Tyrosine kinase inhibitors targeting BCR-ABL have been a real revolution in the treatment of chronic myeloid leukaemia, greatly improving surrogate outcomes and overall survival. However, new generation BCR-ABL tyrosine kinase inhibitors have recently been associated with occurrence of cardiovascular events. Indeed, during ponatinib clinical development, a high rate of patients with chronic myeloid leukaemia developed a vascular occlusive event. Retrospective analyses also demonstrated an increased incidence of similar events with nilotinib. Recently, a meta-analysis of randomised clinical trials confirmed this risk with nilotinib and ponatinib, but also identified dasatinib at higher risk of cardiovascular events than imatinib. Sub-analysis of this meta-analysis and retrospective studies indicated predominance of arterial events rather than venous. The number of patients treated with dasatinib and nilotinib has considerably increased since they have been approved in first-line indication for patients with chronic-phase chronic myeloid leukaemia. In this context, the evaluation of the benefit-risk profile of these treatments is important, and implementation of measures to minimise the onset of cardiovascular events are required. They should include the selection of patients treated with new generation tyrosine kinase inhibitors, the monitoring of cardiovascular events and risk factors during treatment, and if required, the treatment of cardiovascular comorbidities. The pathophysiology of these events is probably multifactorial. Numerous hypotheses have already been advanced and suggest a worsening of the metabolic syndrome, an increase of atherosclerosis development and an impact of new generation tyrosine kinase inhibitors on off-targets related to vascular function.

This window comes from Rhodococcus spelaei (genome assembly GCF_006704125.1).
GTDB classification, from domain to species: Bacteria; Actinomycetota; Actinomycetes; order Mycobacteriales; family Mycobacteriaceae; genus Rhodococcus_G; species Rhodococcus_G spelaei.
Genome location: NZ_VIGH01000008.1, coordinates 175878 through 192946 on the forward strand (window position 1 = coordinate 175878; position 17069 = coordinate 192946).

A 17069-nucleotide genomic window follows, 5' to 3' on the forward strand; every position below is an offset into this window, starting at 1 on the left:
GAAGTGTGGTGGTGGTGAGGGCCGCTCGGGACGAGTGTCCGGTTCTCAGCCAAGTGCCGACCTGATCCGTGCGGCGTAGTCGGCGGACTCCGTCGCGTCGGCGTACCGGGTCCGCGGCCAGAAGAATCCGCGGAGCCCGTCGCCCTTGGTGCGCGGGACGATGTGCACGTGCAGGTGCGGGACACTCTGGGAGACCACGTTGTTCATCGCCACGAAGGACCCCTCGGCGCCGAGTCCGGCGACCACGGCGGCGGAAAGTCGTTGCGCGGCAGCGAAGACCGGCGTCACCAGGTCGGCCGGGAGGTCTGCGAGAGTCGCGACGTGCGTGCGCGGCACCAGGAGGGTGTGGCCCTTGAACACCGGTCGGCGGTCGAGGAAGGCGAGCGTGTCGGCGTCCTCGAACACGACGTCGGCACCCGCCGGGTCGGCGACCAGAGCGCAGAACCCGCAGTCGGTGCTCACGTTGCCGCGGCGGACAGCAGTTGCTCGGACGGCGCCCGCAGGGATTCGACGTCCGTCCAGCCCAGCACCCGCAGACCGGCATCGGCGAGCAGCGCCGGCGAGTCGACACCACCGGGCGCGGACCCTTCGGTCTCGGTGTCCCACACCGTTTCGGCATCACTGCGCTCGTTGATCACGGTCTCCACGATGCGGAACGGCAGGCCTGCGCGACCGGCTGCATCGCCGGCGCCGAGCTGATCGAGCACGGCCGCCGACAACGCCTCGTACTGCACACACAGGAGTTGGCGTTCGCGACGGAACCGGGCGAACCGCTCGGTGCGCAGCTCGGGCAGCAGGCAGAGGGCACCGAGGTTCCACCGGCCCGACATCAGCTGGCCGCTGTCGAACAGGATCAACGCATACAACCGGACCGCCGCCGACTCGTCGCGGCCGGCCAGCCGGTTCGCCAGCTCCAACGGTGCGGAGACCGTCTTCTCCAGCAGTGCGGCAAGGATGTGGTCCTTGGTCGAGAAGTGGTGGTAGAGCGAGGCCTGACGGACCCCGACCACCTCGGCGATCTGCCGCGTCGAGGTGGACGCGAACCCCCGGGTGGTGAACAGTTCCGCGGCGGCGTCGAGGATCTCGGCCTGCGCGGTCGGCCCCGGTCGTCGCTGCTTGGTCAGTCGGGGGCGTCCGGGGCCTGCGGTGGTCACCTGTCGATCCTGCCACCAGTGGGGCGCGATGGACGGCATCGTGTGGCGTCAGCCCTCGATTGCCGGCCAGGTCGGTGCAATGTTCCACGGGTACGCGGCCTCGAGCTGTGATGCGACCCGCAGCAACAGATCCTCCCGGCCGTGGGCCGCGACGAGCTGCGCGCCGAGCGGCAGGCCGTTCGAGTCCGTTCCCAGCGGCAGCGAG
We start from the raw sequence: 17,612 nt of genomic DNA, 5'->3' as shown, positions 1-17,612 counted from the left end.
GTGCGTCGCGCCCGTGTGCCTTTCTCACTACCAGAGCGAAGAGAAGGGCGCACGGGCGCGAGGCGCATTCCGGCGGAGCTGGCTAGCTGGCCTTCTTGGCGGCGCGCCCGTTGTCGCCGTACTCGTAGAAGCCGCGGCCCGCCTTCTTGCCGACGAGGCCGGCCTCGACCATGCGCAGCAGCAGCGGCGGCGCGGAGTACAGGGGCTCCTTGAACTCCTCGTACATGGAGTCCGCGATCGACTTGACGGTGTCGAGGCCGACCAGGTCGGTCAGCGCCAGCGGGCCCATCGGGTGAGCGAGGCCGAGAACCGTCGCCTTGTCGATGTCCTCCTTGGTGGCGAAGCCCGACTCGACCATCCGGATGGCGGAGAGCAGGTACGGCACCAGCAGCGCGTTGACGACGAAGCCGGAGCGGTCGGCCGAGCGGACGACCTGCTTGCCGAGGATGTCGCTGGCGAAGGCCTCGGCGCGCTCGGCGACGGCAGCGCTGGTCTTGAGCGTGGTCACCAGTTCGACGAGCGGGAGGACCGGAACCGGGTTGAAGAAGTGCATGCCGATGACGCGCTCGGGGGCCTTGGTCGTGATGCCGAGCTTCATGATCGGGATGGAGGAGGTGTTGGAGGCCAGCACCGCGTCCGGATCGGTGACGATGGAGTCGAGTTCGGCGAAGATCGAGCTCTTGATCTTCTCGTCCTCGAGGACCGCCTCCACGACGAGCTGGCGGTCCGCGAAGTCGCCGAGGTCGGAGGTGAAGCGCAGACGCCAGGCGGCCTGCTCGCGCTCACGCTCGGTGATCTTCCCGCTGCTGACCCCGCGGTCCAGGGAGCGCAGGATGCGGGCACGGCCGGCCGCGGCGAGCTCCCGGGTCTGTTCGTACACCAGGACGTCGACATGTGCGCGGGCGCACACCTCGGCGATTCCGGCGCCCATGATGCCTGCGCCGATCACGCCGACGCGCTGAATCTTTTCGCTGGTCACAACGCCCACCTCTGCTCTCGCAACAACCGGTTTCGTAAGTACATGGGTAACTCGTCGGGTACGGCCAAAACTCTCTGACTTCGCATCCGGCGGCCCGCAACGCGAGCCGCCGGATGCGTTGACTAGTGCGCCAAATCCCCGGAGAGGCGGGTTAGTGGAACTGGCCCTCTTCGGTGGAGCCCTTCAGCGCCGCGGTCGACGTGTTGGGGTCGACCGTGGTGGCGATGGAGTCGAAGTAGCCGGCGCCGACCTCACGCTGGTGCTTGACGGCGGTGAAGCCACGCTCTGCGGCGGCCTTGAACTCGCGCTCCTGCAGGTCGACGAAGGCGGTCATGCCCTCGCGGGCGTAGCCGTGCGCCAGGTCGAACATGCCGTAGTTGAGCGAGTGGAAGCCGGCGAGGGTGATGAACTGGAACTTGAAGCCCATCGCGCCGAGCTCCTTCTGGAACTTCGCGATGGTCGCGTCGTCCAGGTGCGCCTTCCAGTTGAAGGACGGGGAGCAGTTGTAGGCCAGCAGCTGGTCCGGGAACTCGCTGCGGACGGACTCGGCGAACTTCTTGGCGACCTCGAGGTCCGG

(BELG J HEMATOL 2017;8(2):45–52)